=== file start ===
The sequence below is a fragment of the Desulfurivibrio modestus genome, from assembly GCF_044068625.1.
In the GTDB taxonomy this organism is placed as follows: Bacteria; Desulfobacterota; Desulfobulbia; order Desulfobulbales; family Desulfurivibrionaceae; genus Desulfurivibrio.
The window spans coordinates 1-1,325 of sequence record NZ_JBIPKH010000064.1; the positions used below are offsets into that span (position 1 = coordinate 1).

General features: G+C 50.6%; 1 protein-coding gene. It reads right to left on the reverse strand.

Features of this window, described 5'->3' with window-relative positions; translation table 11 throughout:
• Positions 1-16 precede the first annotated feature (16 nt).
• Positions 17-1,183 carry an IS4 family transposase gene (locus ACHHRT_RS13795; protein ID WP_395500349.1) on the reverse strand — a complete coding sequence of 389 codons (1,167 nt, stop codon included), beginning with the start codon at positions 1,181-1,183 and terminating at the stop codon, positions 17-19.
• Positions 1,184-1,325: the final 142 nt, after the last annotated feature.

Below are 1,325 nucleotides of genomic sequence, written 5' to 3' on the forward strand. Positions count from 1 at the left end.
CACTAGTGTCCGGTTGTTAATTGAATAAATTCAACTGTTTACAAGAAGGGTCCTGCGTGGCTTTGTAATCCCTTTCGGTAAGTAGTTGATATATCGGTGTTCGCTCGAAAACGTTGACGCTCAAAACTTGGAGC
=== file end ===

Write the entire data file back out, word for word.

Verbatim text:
The sequence below is a fragment of the Desulfurivibrio modestus genome, from assembly GCF_044068625.1.
In the GTDB taxonomy this organism is placed as follows: Bacteria; Desulfobacterota; Desulfobulbia; order Desulfobulbales; family Desulfurivibrionaceae; genus Desulfurivibrio.
The window spans coordinates 1-1,325 of sequence record NZ_JBIPKH010000064.1; the positions used below are offsets into that span (position 1 = coordinate 1).

General features: G+C 50.6%; 1 protein-coding gene. It reads right to left on the reverse strand.

Features of this window, described 5'->3' with window-relative positions; translation table 11 throughout:
• Positions 1-16 precede the first annotated feature (16 nt).
• Positions 17-1,183 carry an IS4 family transposase gene (locus ACHHRT_RS13795; protein ID WP_395500349.1) on the reverse strand — a complete coding sequence of 389 codons (1,167 nt, stop codon included), beginning with the start codon at positions 1,181-1,183 and terminating at the stop codon, positions 17-19.
• Positions 1,184-1,325: the final 142 nt, after the last annotated feature.

Below are 1,325 nucleotides of genomic sequence, written 5' to 3' on the forward strand. Positions count from 1 at the left end.
CACTAGTGTCCGGTTGTTAATTGAATAAATTCAACTGTTTACAAGAAGGGTCCTGCGTGGCTTTGTAATCCCTTTCGGTAAGTAGTTGATATATCGGTGTTCGCTCGAAAACGTTGACGCTCAAAACTTGGAGC